You should always measure your index sizes with real data and the real architecture, as index size depends also on whether you use a 32-bit or 64-bit JVM and whether that 64-bit JVM uses compressed object references (which on the other hand imposes a limit on max heap size).

                  Also, starting with 3.6 you can plug in your own index implementations, and you can even configure or override out-of-the-box indexes in a way which affects their memory usage, e.g. ordered index consumes more memory, and you can influence index storage quite significantly with using ConditionalIndex instead of SimpleMapIndex.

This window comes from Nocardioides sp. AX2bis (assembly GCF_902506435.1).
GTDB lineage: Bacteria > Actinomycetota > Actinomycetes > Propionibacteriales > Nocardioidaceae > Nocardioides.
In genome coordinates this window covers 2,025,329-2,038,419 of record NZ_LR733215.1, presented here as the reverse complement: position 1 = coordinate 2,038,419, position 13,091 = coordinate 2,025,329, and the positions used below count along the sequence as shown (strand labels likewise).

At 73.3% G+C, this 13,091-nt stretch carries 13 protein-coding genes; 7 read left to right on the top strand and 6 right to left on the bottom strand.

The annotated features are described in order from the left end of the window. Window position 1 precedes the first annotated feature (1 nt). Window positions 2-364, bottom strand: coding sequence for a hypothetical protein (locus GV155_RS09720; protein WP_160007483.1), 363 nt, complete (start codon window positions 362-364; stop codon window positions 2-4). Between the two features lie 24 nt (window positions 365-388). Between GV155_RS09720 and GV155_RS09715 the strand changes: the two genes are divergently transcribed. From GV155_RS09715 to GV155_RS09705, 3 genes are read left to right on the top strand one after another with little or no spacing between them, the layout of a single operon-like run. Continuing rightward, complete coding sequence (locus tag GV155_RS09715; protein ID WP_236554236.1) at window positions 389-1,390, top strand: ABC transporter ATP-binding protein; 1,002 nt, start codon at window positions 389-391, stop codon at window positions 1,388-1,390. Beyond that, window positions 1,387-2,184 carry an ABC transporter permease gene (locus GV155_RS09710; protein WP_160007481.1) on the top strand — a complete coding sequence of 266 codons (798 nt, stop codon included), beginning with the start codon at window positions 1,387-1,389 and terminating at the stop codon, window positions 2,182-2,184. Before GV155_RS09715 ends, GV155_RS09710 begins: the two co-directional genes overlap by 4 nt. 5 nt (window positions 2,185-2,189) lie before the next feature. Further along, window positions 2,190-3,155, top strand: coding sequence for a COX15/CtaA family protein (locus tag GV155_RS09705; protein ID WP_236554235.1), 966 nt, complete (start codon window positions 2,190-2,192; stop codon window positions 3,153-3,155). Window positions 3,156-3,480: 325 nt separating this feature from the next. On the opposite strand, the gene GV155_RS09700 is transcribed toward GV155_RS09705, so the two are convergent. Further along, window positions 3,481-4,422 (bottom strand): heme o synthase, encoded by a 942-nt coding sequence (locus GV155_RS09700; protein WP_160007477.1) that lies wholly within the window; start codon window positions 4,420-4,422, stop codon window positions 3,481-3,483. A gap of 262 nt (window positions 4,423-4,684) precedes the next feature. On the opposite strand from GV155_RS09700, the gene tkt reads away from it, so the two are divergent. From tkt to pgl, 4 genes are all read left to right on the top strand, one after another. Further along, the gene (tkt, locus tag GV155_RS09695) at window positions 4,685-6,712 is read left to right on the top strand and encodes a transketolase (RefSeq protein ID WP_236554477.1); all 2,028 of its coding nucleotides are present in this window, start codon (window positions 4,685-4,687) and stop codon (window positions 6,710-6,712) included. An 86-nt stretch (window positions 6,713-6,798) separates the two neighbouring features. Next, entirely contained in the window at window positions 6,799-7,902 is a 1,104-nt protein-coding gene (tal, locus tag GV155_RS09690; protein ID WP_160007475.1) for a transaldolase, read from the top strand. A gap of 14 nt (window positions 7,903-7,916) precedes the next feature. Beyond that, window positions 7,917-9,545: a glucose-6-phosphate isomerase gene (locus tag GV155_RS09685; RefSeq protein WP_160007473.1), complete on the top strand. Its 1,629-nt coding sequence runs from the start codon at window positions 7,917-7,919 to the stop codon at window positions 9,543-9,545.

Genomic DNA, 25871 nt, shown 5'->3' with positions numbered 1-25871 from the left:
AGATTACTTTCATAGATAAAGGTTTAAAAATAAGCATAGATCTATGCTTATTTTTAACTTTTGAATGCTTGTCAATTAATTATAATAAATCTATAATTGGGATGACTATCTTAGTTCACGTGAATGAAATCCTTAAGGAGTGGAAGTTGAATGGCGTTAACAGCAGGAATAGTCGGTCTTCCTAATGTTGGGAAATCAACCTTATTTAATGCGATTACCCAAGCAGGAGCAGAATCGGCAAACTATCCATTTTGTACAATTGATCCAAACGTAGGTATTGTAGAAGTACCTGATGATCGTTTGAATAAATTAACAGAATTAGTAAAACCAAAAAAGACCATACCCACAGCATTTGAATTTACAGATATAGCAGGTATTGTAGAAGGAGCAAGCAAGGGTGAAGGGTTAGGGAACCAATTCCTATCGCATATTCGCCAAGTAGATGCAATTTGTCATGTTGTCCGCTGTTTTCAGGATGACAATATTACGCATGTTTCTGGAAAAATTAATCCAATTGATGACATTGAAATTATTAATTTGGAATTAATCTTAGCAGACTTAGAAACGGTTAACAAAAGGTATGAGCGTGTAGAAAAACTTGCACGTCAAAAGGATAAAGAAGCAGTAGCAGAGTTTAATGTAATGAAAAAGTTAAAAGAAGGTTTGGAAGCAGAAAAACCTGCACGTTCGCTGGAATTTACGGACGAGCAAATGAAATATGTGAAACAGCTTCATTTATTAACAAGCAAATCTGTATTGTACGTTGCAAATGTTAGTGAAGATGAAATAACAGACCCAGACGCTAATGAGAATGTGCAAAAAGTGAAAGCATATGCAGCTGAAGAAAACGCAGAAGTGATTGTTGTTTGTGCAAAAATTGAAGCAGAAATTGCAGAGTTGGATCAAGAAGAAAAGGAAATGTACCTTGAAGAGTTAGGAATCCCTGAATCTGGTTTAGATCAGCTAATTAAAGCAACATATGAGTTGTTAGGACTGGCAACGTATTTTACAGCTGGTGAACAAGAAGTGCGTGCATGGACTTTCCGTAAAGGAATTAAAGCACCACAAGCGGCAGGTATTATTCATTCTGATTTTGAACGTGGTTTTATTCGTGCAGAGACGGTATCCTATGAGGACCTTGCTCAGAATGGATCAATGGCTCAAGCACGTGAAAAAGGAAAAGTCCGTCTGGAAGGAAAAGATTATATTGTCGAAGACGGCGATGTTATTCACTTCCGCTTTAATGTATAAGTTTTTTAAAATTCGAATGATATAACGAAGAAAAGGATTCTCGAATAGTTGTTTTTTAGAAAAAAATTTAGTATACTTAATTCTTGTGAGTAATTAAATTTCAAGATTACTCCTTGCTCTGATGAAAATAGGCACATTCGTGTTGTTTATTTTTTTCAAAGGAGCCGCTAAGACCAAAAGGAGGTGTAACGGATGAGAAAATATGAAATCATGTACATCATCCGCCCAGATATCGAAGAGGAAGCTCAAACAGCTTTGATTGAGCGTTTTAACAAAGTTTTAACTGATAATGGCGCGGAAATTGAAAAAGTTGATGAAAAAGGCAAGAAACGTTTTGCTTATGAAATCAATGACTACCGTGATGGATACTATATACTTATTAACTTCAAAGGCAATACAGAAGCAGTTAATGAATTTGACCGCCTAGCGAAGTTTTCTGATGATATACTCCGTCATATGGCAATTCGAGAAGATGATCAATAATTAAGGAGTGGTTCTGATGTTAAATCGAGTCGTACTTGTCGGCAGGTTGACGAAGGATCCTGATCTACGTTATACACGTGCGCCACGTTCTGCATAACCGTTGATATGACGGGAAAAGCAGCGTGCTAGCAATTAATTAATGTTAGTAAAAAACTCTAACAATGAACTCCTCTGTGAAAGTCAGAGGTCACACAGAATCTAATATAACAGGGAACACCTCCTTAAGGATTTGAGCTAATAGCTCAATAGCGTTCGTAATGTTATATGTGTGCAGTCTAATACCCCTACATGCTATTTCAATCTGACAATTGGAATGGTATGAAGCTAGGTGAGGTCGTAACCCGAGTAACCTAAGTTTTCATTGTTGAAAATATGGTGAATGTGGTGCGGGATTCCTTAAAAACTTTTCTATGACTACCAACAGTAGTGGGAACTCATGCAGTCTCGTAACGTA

Bottom line: measure with real data and real configuration in a production-like environment.

                  Best regards,

                  Robert
                  Robert,

                  I agree with you but using the calculation does allow to provision your memory requirements.

                  Cheers,